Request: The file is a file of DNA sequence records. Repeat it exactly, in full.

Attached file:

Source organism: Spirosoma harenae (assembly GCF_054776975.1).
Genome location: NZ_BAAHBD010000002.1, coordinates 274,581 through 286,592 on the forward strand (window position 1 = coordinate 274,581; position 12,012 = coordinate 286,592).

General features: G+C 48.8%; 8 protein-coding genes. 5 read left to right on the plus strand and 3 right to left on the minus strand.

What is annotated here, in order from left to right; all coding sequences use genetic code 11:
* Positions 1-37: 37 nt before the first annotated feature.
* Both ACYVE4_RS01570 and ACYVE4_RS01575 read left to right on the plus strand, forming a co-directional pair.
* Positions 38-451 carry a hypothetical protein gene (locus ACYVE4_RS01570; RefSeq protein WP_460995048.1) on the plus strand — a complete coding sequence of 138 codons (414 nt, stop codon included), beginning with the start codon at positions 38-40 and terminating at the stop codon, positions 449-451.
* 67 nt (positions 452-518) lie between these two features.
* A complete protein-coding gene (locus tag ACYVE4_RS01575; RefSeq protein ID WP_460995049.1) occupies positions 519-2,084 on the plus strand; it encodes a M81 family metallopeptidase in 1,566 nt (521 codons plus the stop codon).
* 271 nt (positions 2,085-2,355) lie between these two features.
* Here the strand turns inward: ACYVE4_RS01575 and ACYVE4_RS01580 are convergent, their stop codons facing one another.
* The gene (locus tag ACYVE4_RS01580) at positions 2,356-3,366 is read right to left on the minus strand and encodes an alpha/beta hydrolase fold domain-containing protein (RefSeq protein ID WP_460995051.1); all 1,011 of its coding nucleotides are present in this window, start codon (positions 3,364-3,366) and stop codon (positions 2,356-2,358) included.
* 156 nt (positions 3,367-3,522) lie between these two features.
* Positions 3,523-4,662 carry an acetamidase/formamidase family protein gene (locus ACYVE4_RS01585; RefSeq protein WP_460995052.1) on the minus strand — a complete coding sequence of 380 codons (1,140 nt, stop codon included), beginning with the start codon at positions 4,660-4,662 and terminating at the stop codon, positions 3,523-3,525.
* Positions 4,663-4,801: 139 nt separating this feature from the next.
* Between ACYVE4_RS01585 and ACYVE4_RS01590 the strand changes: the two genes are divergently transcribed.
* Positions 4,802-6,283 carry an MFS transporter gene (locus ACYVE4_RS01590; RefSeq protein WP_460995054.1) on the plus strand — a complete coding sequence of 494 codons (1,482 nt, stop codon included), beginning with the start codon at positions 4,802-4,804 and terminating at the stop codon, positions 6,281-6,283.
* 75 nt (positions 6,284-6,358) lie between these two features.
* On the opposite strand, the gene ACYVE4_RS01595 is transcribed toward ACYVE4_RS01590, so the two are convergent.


Source organism: Spirosoma harenae (assembly GCF_054776975.1).
Genome location: NZ_BAAHBD010000002.1, coordinates 274,581 through 286,592 on the forward strand (window position 1 = coordinate 274,581; position 12,012 = coordinate 286,592).

General features: G+C 48.8%; 8 protein-coding genes. 5 read left to right on the plus strand and 3 right to left on the minus strand.

What is annotated here, in order from left to right; all coding sequences use genetic code 11:
* Positions 1-37: 37 nt before the first annotated feature.
* Both ACYVE4_RS01570 and ACYVE4_RS01575 read left to right on the plus strand, forming a co-directional pair.
* Positions 38-451 carry a hypothetical protein gene (locus ACYVE4_RS01570; RefSeq protein WP_460995048.1) on the plus strand — a complete coding sequence of 138 codons (414 nt, stop codon included), beginning with the start codon at positions 38-40 and terminating at the stop codon, positions 449-451.
* 67 nt (positions 452-518) lie between these two features.
* A complete protein-coding gene (locus tag ACYVE4_RS01575; RefSeq protein ID WP_460995049.1) occupies positions 519-2,084 on the plus strand; it encodes a M81 family metallopeptidase in 1,566 nt (521 codons plus the stop codon).
* 271 nt (positions 2,085-2,355) lie between these two features.
* Here the strand turns inward: ACYVE4_RS01575 and ACYVE4_RS01580 are convergent, their stop codons facing one another.
* The gene (locus tag ACYVE4_RS01580) at positions 2,356-3,366 is read right to left on the minus strand and encodes an alpha/beta hydrolase fold domain-containing protein (RefSeq protein ID WP_460995051.1); all 1,011 of its coding nucleotides are present in this window, start codon (positions 3,364-3,366) and stop codon (positions 2,356-2,358) included.
* 156 nt (positions 3,367-3,522) lie between these two features.
* Positions 3,523-4,662 carry an acetamidase/formamidase family protein gene (locus ACYVE4_RS01585; RefSeq protein WP_460995052.1) on the minus strand — a complete coding sequence of 380 codons (1,140 nt, stop codon included), beginning with the start codon at positions 4,660-4,662 and terminating at the stop codon, positions 3,523-3,525.
* Positions 4,663-4,801: 139 nt separating this feature from the next.
* Between ACYVE4_RS01585 and ACYVE4_RS01590 the strand changes: the two genes are divergently transcribed.
* Positions 4,802-6,283 carry an MFS transporter gene (locus ACYVE4_RS01590; RefSeq protein WP_460995054.1) on the plus strand — a complete coding sequence of 494 codons (1,482 nt, stop codon included), beginning with the start codon at positions 4,802-4,804 and terminating at the stop codon, positions 6,281-6,283.
* 75 nt (positions 6,284-6,358) lie between these two features.
* On the opposite strand, the gene ACYVE4_RS01595 is transcribed toward ACYVE4_RS01590, so the two are convergent.